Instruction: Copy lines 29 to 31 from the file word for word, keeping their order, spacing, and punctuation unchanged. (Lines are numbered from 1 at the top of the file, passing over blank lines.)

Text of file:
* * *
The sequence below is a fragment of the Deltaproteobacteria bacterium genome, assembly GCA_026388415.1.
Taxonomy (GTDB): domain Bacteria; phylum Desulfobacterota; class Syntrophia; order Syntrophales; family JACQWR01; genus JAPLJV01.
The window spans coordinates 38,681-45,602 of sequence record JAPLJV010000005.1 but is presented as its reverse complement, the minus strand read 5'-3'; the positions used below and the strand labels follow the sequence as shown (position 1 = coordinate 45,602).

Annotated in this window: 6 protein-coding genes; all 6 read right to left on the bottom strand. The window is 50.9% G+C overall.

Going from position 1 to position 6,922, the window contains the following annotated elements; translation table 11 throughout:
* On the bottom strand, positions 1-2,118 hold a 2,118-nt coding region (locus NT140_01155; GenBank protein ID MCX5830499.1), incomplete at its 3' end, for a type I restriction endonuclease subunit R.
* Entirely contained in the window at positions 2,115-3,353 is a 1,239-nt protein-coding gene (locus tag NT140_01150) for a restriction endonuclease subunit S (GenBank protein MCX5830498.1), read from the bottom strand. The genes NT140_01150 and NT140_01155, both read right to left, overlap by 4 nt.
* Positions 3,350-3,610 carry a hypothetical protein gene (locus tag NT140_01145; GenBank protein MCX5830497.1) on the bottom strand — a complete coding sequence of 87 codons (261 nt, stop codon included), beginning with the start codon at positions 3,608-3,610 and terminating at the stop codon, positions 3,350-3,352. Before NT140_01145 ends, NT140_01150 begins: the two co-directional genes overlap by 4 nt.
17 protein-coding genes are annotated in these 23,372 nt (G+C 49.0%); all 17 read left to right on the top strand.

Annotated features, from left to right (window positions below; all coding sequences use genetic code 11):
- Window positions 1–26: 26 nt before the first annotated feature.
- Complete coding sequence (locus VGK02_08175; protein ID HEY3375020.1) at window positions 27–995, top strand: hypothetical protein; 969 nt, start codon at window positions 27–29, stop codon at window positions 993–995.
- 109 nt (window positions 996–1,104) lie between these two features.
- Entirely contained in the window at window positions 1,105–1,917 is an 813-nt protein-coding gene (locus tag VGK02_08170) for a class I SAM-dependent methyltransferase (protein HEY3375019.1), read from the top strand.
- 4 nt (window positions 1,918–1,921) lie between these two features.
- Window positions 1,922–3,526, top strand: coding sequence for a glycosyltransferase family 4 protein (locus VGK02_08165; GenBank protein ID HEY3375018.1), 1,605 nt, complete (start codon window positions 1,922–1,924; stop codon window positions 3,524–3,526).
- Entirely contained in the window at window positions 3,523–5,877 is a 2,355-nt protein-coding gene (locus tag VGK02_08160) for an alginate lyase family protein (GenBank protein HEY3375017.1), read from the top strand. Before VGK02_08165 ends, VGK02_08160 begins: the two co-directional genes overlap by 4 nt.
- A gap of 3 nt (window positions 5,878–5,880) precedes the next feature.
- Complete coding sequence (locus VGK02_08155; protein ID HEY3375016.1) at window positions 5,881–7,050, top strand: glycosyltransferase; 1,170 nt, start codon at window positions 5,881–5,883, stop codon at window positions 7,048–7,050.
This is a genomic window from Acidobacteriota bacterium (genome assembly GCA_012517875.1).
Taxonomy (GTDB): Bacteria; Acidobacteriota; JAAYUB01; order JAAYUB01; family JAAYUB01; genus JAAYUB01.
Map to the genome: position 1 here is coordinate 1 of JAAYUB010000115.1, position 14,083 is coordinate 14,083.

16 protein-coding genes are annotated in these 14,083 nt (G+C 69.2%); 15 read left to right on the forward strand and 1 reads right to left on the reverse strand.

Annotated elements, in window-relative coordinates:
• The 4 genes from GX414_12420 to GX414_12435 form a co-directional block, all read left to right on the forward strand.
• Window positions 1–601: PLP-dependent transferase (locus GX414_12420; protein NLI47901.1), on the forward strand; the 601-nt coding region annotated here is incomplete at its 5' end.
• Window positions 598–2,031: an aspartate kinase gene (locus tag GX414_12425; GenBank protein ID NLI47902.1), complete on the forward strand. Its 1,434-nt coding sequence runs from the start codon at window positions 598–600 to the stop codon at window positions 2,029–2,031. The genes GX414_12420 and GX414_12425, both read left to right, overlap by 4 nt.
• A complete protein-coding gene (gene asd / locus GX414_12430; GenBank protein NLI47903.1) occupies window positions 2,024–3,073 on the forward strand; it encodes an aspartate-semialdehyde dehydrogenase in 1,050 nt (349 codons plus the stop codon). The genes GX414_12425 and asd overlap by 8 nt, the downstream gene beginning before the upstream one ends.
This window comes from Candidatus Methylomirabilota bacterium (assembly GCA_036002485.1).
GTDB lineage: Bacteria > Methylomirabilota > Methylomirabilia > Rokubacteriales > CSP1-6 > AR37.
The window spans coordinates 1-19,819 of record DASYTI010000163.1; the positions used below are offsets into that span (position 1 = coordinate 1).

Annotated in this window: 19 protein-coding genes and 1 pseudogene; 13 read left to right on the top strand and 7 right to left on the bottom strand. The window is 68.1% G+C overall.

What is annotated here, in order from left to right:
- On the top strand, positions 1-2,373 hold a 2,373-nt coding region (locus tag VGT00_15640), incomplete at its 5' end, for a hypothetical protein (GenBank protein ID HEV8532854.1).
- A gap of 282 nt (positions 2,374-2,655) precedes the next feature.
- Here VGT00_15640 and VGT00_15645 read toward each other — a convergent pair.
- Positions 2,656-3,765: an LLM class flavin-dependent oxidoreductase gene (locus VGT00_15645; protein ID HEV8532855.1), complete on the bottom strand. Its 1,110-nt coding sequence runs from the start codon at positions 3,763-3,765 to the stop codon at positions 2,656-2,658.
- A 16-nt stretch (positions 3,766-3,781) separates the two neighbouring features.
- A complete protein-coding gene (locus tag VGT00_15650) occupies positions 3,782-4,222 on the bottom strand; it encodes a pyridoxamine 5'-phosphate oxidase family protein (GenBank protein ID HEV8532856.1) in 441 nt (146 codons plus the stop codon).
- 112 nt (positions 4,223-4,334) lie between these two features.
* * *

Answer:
This window comes from Candidatus Methylomirabilota bacterium (assembly GCA_036002485.1).
GTDB lineage: Bacteria > Methylomirabilota > Methylomirabilia > Rokubacteriales > CSP1-6 > AR37.
The window spans coordinates 1-19,819 of record DASYTI010000163.1; the positions used below are offsets into that span (position 1 = coordinate 1).